28 January 2005
Sprucing up the place
Professor Gary Hack of MIT has come up with Ten Commandments of Design Review, which, in a city like this with hopes of reinventing itself, probably should be heeded. And in Oklahoma City in particular, two or three should be emphasized:
6. Design review needs patronage, a core of supporters who stick with it over time. The support is necessary because in the process a lot of people will not be getting all they want. The supporters will help shore up the process when those who have not gotten what they want from it become frustrated. A review board of highly respected members can play this role, or there could be a group appointed to monitor and evaluate the process that also assumes this role.
You can't plan everything to the nth detail unless n is vanishingly small. There are going to be disagreements on just about everything. The phrase that pays is "We're going to do this," not "We're going to do this exactly this way."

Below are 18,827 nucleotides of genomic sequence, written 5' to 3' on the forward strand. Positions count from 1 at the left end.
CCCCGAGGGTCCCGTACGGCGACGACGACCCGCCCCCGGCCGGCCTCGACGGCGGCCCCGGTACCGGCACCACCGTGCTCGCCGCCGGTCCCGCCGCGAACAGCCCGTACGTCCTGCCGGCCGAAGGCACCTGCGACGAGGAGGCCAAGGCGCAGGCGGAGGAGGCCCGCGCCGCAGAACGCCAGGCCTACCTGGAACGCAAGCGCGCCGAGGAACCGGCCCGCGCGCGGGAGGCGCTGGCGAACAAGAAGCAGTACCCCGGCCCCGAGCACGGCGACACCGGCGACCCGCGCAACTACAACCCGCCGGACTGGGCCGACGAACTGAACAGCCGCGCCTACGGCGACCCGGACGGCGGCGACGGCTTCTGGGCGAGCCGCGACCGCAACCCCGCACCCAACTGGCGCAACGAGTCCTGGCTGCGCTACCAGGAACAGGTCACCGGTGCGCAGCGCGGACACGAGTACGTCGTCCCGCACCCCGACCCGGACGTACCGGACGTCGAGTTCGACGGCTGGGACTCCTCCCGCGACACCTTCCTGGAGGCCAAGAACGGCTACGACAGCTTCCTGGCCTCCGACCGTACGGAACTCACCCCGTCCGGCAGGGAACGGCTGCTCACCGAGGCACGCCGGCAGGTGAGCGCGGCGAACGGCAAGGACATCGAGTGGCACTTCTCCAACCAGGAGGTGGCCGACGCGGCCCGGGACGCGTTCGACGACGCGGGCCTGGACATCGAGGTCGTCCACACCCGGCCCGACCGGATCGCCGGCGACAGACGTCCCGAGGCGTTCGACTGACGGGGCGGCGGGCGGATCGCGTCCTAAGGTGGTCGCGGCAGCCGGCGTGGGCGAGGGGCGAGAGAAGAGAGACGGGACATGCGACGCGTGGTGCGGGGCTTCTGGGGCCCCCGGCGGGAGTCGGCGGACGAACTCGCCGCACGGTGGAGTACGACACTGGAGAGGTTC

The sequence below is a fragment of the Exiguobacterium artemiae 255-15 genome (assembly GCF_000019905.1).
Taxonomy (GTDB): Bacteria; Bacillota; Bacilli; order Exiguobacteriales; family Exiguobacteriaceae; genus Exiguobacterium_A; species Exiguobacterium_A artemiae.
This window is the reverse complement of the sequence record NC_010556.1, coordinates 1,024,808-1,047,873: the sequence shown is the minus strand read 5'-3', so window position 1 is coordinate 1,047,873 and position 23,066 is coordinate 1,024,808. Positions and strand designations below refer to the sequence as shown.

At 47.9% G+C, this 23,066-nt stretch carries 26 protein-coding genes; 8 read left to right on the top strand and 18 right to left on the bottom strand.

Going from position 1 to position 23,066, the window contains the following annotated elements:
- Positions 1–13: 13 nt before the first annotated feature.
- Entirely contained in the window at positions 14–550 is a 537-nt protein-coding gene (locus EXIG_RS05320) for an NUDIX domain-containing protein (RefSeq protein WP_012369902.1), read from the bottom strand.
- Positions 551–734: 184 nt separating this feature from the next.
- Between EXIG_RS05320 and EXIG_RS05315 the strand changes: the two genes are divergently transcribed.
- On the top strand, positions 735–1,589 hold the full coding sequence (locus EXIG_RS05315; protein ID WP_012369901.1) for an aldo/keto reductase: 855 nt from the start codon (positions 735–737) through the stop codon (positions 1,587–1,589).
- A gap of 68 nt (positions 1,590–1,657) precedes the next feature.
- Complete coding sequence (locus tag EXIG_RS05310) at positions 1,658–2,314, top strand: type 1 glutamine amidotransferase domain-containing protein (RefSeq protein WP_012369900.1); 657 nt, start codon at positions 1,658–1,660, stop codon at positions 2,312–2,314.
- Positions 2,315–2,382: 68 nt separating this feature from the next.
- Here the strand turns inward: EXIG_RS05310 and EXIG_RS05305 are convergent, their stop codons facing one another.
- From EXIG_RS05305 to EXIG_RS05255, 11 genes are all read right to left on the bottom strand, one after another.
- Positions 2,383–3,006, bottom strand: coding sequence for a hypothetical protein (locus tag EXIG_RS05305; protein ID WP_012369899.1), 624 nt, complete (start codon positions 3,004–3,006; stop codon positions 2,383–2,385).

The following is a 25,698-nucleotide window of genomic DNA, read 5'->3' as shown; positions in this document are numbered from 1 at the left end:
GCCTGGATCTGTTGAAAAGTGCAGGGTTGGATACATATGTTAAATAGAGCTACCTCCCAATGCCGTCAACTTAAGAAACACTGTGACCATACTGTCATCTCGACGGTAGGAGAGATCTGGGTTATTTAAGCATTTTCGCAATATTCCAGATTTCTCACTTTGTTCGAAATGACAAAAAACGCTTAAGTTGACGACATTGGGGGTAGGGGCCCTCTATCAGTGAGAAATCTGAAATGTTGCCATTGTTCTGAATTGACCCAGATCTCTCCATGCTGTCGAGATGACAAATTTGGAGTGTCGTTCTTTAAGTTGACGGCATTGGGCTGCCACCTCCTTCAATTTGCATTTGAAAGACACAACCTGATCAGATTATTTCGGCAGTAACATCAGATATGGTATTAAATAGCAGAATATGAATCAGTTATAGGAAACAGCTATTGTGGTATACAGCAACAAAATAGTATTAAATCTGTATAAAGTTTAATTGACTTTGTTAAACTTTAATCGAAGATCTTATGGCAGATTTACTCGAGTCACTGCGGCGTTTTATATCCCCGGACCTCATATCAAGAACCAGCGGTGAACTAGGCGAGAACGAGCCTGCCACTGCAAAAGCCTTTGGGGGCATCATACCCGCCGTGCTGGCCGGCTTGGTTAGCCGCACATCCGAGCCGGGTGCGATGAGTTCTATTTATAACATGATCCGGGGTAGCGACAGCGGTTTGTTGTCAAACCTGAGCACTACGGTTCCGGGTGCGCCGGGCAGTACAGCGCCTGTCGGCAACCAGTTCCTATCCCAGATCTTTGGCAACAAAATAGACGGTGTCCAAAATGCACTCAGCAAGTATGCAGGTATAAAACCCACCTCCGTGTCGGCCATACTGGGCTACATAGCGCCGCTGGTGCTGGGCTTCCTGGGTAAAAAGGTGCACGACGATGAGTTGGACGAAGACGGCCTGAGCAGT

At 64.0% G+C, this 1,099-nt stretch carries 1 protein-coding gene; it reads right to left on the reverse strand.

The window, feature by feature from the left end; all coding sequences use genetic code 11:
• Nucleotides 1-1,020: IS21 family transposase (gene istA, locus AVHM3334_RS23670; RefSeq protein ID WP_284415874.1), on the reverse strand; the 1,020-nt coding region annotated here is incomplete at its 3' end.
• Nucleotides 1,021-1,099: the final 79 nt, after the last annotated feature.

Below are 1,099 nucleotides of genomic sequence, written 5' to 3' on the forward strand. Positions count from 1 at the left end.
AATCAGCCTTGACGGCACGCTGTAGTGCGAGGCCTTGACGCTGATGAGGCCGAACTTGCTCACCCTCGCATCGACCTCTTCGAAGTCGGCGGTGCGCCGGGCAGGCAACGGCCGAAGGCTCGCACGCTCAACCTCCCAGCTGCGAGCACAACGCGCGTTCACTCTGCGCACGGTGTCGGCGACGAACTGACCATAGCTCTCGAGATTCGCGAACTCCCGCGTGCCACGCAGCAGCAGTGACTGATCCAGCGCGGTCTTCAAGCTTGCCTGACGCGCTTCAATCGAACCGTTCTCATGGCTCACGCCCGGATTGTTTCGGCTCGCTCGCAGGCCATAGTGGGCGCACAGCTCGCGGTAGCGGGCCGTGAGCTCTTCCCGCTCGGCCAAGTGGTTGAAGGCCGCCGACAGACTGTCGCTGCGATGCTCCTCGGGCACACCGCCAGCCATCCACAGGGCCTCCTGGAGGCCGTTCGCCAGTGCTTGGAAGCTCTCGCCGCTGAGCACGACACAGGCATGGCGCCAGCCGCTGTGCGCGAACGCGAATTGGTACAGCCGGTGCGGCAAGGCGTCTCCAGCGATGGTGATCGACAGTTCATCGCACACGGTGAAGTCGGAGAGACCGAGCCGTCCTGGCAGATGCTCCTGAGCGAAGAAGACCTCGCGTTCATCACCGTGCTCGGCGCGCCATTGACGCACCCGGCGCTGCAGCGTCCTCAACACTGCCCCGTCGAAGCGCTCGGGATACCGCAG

7. Be prepared to break the rules. The best environments have landmarks, folly and divergence from the norm. This is especially true of public institutions, public locations or intersections.
Two words: Stage Center. Love it or hate it, you can't miss it.
9. Design review is not about creating beautiful buildings. It is not taste making. It is about creating good street, good communities and protecting important symbols and about determining whether new development fits in.
You can have the nicest neo-Victorian mansion in the three-county area, but if it's on a block that's gone to seed, who's going to care? A desirable urban environment takes a lot more than just remarkable architecture.
(Via The Downtown Guy.)
TrackBack: 1:14 AM, 31 January 2005
» The video game test from BatesLine
Former Milwaukee Mayor John Norquist used a series of thought experiments or "tests" to help people think about whether a proposed development was really going to help the process of revitalization: The postcard test. Is this building something you'd s......[read more]